Why did Jesus choose to ride on a young donkey? This detail of the story is often misunderstood, because the significance of the donkey has changed over time. Think of a donkey, and what comes to mind? A dumpy, slightly comical animal. Compared to a horse, a rather inelegant and humble animal. So we assume that the choice of a donkey was an act of humility on Jesus’ part. But in the ancient world a donkey, or ass, was regarded as a suitable mount even for a king.
Matthew tells us that Jesus’ choice of animal was in fulfilment of scripture:
“Tell the daughter of Zion, Look, your king is coming to you, humble, and mounted on a donkey, and on a colt, the foal of a donkey.”
The main difference between a donkey and a horse was no so much a matter of status. Rather a donkey was employed for everyday use, whereas a horse was ridden in battle. A king riding on a donkey was, first and foremost, a sign of peace. If Jesus had just wanted to express humility, surely he would have walked – as he normally did – and as most pilgrims would enter the Holy City. By riding a donkey on this last stage of his journey people would have understood Jesus to be making some claim to authority, and perhaps even connected it with the prophecy of Zechariah, which speaks of the coming of a king who has defeated Jerusalem’s enemies and now enters the city in peace.
Matthew tells us that Jesus was welcomed by a crowd.
Crowds play an important role in the final week of Jesus’ life. A crowd welcomes him to Jerusalem. A few days later, another crowd shouts for him to be crucified. I wonder whether anyone in this latter crowd had been there to greet him on Palm Sunday? There’s no way of knowing for certain. But the events of our Lord’s passion remind us of the danger of the mob. Crowds are easily subverted and manipulated for ignoble purposes. In the drama of Palm Sunday the crowd is an important actor in the play.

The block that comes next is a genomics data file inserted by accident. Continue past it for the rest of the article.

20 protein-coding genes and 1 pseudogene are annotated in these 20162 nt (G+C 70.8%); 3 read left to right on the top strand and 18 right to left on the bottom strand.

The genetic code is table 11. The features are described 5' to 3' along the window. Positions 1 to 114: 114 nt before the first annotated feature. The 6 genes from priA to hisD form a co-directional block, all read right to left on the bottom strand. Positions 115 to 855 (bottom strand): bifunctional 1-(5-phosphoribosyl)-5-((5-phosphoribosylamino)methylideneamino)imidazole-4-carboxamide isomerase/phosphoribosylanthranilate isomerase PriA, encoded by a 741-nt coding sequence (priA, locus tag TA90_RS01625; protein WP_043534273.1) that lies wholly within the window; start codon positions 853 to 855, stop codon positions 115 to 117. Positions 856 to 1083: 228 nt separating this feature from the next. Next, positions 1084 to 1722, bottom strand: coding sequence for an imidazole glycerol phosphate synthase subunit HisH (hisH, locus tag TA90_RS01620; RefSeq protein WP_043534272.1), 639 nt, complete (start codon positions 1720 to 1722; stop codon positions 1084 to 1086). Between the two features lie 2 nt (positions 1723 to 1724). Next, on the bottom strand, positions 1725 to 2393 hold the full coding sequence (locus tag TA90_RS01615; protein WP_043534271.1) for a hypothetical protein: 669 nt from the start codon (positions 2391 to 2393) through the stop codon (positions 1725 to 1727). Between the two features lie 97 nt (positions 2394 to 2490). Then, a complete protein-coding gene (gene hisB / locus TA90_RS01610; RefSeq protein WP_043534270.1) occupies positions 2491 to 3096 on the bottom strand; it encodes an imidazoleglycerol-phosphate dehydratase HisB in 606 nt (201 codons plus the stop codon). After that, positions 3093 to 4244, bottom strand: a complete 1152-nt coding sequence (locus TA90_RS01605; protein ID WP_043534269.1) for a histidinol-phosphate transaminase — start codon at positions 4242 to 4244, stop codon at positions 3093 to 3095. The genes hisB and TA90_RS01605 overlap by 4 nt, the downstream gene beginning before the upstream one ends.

Let’s look at the crowd in more detail. Matthew writes:
A very large crowd spread their cloaks on the road…
In 2 Kings 9:13 we are told that this is exactly what the crowd did for King Jehu following his coronation. If you have ever watched the Queen arrive at a royal occasion you will have seen a special red carpet laid out for her. It was the same on the Jerusalem road. By laying their cloaks on the road the crowd were giving Jesus the VIP treatment.
This was a very costly thing that the people in the crowd did. A cloak might well be the most valuable possession a poor person owned. A cloak served as a blanket by night and a coat by day and even as a makeshift sack to carry loads. Possession of a cloak was regarded as an absolute necessity; in fact the law forbade a cloak to be retained as a pledge on a loan overnight. And yet for all this the crowd willingly laid down their precious coats for their king. No doubt they picked them up afterwards but imagine what they must have looked like after being dropped on a dusty, stony road and trampled all over by Jesus, the donkey, the disciples and the crowd!
What else did the crowd do? Well, we all know they waved palm branches – that’s why today is called Palm Sunday! Only Matthew doesn’t say that – he just mentions ‘branches’ being spread on the ground. It’s John that tells us they were palm branches.
Why palms? This may have a historical significance. Some two centuries before Jerusalem had been conquered and occupied by a monomaniacal Greek king called Antiochus Epiphanes. After taking Jerusalem, Antiochus embarked on a severe persecution of the Jewish people and made it illegal for them to practise their religion. He desecrated the temple by burning pigs on the altar and turning the temple courts into brothels. Eventually a man called Judas Maccabaeus led the Jews in revolt and the Greeks were expelled. The temple was purified and during the celebration the people carried branches and palm leaves as they sang psalms to God. Even to this day Jewish people commemorate the cleansing of the temple in the Feast of Hanukkah.
Palms were therefore a sign of celebration and victory. In New Testament times the palm branch was a national symbol – it was even included on coins minted by Jewish nationalists during their war with the Romans.
And what about the cries of Hosanna? This is a Hebrew word, which literally means ‘Save us!’ It comes from Psalm 118, which is a song taken up by the crowd:
“Hosanna to the Son of David! Blessed is the one who comes in the name of the Lord! Hosanna in the highest heaven!”